It’s twelve hours –around the lake and Flathead cherry orchards. Through Missoula where we lived in poverty for five months during early marriage –hate that town. An overnight in Bozeman and nabbing my girl from Montana State for a hotel slumber party. Turn at the oil refinery in Laurel. Grumble at the Welcome to Wonderful Wyoming sign because it’s immediately followed by a mandatory 10-mile-an-hour drop in speed. Past the Buffalo Bill Museum in Cody and then through an hour and a half of land with no people in it. Honking the horn through the tunnels after Thermopolis and then watching the Wind River Mountains, backdrop to my childhood home, grow bluer and taller.
When it’s that man of mine driving, he grumbles at the post-Cody stretch. Says he hates driving that leg of the trip the most because it’s miles of nothing.
I think it’s beautiful.
And on this trip especially, going home again so soon after my dad died, the terrain greets me as an empathetic friend.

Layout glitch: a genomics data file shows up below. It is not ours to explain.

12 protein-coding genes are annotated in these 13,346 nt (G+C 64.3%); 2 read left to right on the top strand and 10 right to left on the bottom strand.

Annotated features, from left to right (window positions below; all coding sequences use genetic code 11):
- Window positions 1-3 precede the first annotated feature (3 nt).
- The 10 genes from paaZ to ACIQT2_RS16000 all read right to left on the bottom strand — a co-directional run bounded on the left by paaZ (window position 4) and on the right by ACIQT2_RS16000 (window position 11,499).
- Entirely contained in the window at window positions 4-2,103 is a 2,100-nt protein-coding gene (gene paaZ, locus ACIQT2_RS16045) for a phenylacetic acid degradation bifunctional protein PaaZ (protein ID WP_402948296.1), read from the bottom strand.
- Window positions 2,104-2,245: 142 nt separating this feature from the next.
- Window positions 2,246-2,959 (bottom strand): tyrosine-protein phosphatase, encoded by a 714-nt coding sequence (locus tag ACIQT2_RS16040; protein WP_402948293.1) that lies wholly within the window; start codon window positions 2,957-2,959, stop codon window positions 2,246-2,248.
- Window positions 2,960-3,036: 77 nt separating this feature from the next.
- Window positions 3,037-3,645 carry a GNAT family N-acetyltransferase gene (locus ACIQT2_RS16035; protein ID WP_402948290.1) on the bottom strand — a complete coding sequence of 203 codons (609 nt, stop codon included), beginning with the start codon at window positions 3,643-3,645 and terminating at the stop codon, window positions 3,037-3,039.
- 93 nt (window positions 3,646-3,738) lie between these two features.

I know how you feel, it says.
Nothing grows here, except miles of sagebrush and an occasional very brave tree.
I keep driving, enjoying the companionship of a place that knows it should be sad with me, and the Lord whispers to me –these miles are a place.
They’re a real place on the highway, lovely or not, and no matter how many times we drive to Wyoming from Kalispell, summer or winter, holiday or for no good reason, we have to go through that part of the country.
And there are stretches of life that we cannot go around.
Pain and grief. Stress and hardship.
They’re a real place.
And we can’t get from where we are to where we want to go without passing through the soul-lonely land.
But after long, am-I-ever-gonna-get-past-these miles, there will come a place in the road where green grows and color marks the landscape again. A place where water flows fast and there’s more to see than just nothing.
We’ll get there.
“…though now for a little while you may have had to suffer grief in all kinds of trials…” (1 Peter 1:6 NIV)